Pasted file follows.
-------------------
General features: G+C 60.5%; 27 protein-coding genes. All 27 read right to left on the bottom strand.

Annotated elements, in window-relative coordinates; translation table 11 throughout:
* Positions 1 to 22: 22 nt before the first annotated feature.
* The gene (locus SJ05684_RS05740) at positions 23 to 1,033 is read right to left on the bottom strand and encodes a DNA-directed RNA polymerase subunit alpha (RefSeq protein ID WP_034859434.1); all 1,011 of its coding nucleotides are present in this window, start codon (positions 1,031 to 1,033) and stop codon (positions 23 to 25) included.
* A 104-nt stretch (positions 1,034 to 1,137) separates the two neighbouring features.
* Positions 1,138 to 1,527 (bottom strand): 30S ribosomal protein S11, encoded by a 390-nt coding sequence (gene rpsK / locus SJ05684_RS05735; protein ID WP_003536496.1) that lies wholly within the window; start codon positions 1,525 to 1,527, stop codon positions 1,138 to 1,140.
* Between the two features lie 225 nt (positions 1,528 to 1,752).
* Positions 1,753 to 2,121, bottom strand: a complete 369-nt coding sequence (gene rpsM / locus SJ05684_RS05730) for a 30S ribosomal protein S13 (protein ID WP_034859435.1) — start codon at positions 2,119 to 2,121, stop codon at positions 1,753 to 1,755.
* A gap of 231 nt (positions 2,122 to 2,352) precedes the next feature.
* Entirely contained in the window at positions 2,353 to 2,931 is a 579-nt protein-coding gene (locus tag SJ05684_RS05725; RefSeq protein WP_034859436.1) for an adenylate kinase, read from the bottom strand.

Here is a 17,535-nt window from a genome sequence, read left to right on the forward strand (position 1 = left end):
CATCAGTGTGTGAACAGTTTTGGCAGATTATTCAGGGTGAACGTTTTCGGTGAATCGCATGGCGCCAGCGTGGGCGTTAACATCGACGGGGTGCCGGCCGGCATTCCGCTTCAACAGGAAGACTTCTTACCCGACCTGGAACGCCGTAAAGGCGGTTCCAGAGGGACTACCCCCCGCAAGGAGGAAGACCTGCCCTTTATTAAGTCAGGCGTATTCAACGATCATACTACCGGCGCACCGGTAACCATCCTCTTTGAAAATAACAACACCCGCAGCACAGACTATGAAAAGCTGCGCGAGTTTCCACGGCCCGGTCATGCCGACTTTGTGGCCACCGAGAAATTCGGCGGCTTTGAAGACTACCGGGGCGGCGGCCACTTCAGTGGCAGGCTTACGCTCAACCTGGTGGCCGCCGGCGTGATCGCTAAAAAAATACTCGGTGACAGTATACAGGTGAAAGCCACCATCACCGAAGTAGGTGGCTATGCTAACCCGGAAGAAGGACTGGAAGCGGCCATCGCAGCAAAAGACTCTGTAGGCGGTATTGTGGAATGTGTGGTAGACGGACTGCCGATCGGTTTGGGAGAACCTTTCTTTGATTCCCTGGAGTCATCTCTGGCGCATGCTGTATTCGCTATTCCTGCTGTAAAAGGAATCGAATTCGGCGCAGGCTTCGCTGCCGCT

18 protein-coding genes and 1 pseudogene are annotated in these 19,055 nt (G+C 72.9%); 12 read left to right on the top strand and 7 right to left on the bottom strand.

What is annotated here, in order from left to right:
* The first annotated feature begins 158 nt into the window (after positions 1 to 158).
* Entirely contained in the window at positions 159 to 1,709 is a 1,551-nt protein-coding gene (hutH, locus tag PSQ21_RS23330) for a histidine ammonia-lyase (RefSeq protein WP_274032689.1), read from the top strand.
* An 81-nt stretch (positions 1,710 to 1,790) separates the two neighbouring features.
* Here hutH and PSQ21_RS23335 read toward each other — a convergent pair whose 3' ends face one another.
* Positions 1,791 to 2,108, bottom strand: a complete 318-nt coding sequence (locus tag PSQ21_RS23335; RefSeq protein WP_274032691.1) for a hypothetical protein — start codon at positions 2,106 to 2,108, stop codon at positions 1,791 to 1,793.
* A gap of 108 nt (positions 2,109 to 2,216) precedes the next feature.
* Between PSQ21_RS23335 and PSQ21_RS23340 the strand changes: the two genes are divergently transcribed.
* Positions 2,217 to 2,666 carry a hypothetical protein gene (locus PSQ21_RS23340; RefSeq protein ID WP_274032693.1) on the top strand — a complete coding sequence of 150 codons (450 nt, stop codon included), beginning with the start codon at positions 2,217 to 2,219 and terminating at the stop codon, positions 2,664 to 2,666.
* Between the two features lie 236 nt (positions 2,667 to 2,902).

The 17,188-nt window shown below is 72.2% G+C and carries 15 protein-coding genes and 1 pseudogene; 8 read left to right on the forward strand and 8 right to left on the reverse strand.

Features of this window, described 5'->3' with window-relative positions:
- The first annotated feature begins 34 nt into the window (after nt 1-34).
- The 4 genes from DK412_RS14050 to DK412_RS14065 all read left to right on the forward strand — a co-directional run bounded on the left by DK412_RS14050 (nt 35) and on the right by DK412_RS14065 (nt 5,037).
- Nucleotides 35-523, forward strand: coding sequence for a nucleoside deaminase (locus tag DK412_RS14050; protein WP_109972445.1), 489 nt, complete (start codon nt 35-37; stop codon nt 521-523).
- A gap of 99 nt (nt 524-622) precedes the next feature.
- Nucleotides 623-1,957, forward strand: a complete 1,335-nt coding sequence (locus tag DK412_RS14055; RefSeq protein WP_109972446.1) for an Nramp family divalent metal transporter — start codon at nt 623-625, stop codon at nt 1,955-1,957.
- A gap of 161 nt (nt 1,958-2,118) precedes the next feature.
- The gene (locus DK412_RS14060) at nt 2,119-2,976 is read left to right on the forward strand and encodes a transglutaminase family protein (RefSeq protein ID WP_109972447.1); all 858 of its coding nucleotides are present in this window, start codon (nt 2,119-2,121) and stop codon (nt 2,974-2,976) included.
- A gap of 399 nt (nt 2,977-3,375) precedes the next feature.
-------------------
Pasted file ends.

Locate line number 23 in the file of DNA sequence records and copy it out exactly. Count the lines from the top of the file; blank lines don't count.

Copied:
* Between the two features lie 236 nt (positions 2,667 to 2,902).